Exhibits go on display at 10 a.m. Sunday, Aug. 5, and vendors from the Tlell Farmers Market will be on the fairgrounds.
Rockers Cousin Harley, “the Motörhead of rockabilly,” will be the headline music act at this year’s fair, together with singer-songwriter Carla Olive and the islands’ own Roly Thompson and Hippy Hillbillies.
Seafood Wars is also back, with a $1,000 prize up for grabs by the ultimate fish-frying cook on Haida Gwaii, and a new loonie/toonie auction will raise money for some fresh kids’ games in the 2019 fair.
Organizer Linda Louis is looking forward to what may well be she and her husband Doug Louis’ 25th fair.
“The first year it stressed me out because we didn’t know what we were doing,” she said.
“But now it’s like, eh, we know,” she added, laughing. “Stuff happens — you just go with it.”
On that note, anyone who finds a mistake in this year’s fair catalog can bring it to the information booth and get their name in a prize draw.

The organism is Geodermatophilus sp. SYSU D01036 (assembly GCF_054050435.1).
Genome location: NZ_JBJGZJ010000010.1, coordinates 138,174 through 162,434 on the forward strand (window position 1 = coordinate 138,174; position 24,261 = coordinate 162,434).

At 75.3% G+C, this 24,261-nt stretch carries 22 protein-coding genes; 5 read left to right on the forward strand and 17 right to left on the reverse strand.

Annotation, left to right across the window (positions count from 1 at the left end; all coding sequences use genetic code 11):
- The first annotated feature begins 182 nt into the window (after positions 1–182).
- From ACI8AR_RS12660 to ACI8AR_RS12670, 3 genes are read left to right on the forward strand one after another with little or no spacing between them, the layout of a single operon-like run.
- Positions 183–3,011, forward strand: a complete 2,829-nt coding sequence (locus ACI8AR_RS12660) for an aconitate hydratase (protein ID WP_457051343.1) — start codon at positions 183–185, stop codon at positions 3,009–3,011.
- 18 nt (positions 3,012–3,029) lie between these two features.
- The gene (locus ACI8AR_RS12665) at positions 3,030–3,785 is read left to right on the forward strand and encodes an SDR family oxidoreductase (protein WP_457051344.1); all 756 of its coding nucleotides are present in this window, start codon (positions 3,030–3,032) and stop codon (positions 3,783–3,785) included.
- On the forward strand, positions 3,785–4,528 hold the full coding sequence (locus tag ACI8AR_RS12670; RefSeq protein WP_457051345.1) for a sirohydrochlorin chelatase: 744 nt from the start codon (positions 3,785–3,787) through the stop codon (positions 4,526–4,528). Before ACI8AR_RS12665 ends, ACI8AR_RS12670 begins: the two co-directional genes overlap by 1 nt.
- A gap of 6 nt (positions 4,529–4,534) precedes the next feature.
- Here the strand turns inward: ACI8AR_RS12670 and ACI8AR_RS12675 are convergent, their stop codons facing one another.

Linda asks that everyone bringing exhibits to be judged drops them off by 6 p.m. on Saturday, Aug. 4. — except for livestock and poultry. Animals are welcome between 8 and 10 a.m. before the fair opens (“I don’t like babysitting,” she says.)
Rather than being ranked against one another, all exhibits are exhibits are scored to B.C. fair standards.
In this year’s craft challenges, all done on the “Roots, Fruits, and Shoots” theme, crafters are asked to try paper pinwheels, fruit-themed place mats, photography, cake decorating, flower arranging, fairy gardens, and scarecrows.
Linda said she’s seen all kinds of things used to make scarecrows, from a rubber jacket glued to hip waders to an 11-foot scarecrow with limbs made of beach-combed floats.
Behind the scenes, fairgoers are sure to appreciate the three brand-new outhouses that the Graham Island East Coast Farmers Institute got grants for this year. Made of recycled materials and with a curb weight of 800 lbs., they aren’t going anywhere.
Admission to the fair is $10 for everyone 16 and up, $1 for kids ages five to 15, and free for kids under five. Members of the Farmers Institute, which started the first fair in Lawn Hill way back in 1912, get in for half price.